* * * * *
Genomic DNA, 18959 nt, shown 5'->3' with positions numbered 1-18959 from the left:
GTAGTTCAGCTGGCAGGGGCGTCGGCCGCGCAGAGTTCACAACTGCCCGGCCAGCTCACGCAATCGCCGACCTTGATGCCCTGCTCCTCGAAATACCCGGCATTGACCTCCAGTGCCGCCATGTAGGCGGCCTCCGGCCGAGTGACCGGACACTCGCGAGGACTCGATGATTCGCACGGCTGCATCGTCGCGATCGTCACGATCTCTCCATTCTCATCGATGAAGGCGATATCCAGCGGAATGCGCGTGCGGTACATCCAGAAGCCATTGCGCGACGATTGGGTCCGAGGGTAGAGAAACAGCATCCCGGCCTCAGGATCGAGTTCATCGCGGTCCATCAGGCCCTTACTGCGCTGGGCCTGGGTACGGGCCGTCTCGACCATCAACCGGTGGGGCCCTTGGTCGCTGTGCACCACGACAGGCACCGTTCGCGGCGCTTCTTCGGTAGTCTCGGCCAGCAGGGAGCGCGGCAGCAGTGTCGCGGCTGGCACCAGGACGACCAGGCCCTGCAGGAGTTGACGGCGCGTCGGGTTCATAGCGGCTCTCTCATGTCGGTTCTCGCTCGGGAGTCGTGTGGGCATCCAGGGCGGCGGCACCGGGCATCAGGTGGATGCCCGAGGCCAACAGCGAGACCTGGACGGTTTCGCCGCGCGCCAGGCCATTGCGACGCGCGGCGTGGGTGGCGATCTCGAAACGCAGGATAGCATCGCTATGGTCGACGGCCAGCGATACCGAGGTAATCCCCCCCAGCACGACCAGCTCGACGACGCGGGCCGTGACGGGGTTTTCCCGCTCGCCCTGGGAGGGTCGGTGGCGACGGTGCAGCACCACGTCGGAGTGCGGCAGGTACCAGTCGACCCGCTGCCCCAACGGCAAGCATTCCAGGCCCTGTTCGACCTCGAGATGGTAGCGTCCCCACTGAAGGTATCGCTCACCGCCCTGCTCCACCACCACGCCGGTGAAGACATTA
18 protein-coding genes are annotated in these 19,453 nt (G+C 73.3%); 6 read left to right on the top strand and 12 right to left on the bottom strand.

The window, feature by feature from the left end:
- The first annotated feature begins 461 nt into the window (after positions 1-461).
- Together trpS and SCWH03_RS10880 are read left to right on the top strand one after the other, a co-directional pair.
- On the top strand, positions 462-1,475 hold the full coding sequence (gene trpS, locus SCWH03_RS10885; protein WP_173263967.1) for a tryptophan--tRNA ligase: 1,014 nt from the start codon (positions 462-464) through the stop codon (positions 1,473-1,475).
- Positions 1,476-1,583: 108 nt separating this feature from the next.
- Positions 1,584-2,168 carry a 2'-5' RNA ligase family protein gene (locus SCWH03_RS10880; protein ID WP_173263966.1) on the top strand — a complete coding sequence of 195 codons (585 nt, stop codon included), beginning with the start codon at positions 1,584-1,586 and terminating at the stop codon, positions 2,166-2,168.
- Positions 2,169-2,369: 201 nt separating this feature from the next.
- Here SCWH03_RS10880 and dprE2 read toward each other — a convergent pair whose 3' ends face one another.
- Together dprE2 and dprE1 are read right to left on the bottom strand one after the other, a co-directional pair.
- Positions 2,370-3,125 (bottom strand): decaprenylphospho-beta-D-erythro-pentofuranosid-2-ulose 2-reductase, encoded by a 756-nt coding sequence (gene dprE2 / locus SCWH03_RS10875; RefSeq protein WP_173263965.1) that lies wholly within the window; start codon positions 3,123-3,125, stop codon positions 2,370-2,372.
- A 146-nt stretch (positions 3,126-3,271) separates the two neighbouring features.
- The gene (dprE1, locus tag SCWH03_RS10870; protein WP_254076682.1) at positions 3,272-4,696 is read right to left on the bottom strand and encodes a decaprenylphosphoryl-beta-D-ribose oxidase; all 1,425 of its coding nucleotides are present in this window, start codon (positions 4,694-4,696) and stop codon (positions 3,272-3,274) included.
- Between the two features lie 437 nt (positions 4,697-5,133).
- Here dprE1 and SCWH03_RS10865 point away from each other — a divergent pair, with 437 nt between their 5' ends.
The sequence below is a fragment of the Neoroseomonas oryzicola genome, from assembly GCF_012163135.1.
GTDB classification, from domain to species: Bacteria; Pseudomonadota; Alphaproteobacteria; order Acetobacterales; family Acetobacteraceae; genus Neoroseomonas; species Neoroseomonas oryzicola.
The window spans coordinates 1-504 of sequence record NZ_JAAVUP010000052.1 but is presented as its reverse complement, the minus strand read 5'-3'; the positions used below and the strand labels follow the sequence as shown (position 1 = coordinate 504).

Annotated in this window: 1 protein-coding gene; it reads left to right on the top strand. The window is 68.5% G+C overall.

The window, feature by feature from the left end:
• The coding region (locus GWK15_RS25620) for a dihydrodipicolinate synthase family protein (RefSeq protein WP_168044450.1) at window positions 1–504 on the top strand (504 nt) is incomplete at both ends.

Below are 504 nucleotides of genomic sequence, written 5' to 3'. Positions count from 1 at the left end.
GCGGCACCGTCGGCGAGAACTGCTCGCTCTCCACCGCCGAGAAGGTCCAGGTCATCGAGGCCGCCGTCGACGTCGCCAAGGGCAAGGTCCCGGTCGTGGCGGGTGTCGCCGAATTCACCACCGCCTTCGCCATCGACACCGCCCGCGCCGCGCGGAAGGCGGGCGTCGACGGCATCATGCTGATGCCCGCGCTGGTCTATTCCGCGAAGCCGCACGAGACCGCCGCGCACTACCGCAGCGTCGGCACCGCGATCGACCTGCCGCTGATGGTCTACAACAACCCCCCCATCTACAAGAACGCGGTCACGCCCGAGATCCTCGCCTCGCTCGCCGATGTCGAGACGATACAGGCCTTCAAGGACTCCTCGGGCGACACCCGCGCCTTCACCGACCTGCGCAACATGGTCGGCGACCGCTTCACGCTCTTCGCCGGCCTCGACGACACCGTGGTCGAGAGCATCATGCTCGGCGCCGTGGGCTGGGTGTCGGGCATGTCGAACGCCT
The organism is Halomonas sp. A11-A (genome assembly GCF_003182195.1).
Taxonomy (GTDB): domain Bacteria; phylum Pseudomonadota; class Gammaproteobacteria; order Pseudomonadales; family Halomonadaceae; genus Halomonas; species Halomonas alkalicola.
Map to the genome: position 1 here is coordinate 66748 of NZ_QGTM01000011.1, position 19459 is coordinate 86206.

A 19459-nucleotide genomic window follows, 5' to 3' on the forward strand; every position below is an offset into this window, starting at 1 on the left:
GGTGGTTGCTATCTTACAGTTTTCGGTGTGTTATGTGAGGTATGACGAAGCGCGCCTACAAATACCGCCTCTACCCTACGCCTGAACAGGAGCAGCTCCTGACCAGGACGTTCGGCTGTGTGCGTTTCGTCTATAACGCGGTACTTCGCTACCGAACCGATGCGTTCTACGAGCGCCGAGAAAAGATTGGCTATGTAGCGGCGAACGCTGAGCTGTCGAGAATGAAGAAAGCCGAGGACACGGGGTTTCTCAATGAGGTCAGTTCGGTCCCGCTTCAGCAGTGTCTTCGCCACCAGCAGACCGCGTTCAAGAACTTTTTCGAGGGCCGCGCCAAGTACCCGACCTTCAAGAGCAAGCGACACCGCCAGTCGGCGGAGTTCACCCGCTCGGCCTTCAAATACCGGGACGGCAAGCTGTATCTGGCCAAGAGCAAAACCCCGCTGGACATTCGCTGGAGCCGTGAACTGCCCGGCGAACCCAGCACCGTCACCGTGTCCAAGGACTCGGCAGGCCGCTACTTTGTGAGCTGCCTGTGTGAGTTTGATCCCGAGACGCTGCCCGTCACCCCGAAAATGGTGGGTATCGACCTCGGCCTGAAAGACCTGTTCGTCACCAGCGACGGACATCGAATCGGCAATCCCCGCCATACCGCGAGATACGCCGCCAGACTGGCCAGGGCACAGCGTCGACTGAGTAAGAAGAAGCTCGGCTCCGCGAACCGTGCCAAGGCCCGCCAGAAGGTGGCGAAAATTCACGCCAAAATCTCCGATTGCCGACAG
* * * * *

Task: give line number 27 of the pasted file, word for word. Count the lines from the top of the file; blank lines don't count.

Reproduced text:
Taxonomy (GTDB): domain Bacteria; phylum Pseudomonadota; class Gammaproteobacteria; order Pseudomonadales; family Halomonadaceae; genus Halomonas; species Halomonas alkalicola.